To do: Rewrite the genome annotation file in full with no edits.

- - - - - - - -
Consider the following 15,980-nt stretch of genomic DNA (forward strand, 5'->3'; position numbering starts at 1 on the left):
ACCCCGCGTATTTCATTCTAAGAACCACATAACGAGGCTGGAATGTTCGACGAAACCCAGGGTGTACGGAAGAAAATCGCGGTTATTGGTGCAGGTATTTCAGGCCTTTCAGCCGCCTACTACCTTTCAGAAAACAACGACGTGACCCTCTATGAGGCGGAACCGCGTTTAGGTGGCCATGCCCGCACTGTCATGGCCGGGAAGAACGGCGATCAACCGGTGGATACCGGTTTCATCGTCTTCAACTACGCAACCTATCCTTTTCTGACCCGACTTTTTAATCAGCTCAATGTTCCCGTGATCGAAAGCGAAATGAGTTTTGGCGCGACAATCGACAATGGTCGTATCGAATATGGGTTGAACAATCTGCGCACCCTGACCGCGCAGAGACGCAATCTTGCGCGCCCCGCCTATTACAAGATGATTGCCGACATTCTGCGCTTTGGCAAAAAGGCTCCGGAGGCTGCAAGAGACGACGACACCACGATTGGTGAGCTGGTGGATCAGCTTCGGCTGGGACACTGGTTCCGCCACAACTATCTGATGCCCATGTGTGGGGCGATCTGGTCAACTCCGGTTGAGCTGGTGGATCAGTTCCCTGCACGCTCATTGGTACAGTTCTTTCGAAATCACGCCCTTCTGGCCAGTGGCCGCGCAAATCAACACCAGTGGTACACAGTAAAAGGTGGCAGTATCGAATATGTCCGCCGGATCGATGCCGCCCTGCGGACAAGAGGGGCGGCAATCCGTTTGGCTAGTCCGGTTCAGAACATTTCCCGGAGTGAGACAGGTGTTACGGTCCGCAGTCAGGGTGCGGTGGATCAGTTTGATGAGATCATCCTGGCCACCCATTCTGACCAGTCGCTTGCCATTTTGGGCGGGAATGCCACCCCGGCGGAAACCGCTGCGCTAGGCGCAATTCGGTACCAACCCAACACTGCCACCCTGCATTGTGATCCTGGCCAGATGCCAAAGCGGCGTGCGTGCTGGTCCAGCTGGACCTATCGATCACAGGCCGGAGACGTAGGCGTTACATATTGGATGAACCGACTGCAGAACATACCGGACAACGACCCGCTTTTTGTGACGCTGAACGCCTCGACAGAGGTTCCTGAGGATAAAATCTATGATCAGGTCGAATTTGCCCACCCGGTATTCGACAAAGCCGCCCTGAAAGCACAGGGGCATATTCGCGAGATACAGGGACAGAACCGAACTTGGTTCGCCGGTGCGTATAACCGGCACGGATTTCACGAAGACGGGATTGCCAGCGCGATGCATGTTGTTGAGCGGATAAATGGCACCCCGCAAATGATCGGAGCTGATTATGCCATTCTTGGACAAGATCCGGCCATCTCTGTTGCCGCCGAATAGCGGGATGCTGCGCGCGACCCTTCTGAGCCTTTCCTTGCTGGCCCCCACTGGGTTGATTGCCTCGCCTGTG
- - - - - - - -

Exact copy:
Consider the following 15,980-nt stretch of genomic DNA (forward strand, 5'->3'; position numbering starts at 1 on the left):
ACCCCGCGTATTTCATTCTAAGAACCACATAACGAGGCTGGAATGTTCGACGAAACCCAGGGTGTACGGAAGAAAATCGCGGTTATTGGTGCAGGTATTTCAGGCCTTTCAGCCGCCTACTACCTTTCAGAAAACAACGACGTGACCCTCTATGAGGCGGAACCGCGTTTAGGTGGCCATGCCCGCACTGTCATGGCCGGGAAGAACGGCGATCAACCGGTGGATACCGGTTTCATCGTCTTCAACTACGCAACCTATCCTTTTCTGACCCGACTTTTTAATCAGCTCAATGTTCCCGTGATCGAAAGCGAAATGAGTTTTGGCGCGACAATCGACAATGGTCGTATCGAATATGGGTTGAACAATCTGCGCACCCTGACCGCGCAGAGACGCAATCTTGCGCGCCCCGCCTATTACAAGATGATTGCCGACATTCTGCGCTTTGGCAAAAAGGCTCCGGAGGCTGCAAGAGACGACGACACCACGATTGGTGAGCTGGTGGATCAGCTTCGGCTGGGACACTGGTTCCGCCACAACTATCTGATGCCCATGTGTGGGGCGATCTGGTCAACTCCGGTTGAGCTGGTGGATCAGTTCCCTGCACGCTCATTGGTACAGTTCTTTCGAAATCACGCCCTTCTGGCCAGTGGCCGCGCAAATCAACACCAGTGGTACACAGTAAAAGGTGGCAGTATCGAATATGTCCGCCGGATCGATGCCGCCCTGCGGACAAGAGGGGCGGCAATCCGTTTGGCTAGTCCGGTTCAGAACATTTCCCGGAGTGAGACAGGTGTTACGGTCCGCAGTCAGGGTGCGGTGGATCAGTTTGATGAGATCATCCTGGCCACCCATTCTGACCAGTCGCTTGCCATTTTGGGCGGGAATGCCACCCCGGCGGAAACCGCTGCGCTAGGCGCAATTCGGTACCAACCCAACACTGCCACCCTGCATTGTGATCCTGGCCAGATGCCAAAGCGGCGTGCGTGCTGGTCCAGCTGGACCTATCGATCACAGGCCGGAGACGTAGGCGTTACATATTGGATGAACCGACTGCAGAACATACCGGACAACGACCCGCTTTTTGTGACGCTGAACGCCTCGACAGAGGTTCCTGAGGATAAAATCTATGATCAGGTCGAATTTGCCCACCCGGTATTCGACAAAGCCGCCCTGAAAGCACAGGGGCATATTCGCGAGATACAGGGACAGAACCGAACTTGGTTCGCCGGTGCGTATAACCGGCACGGATTTCACGAAGACGGGATTGCCAGCGCGATGCATGTTGTTGAGCGGATAAATGGCACCCCGCAAATGATCGGAGCTGATTATGCCATTCTTGGACAAGATCCGGCCATCTCTGTTGCCGCCGAATAGCGGGATGCTGCGCGCGACCCTTCTGAGCCTTTCCTTGCTGGCCCCCACTGGGTTGATTGCCTCGCCTGTG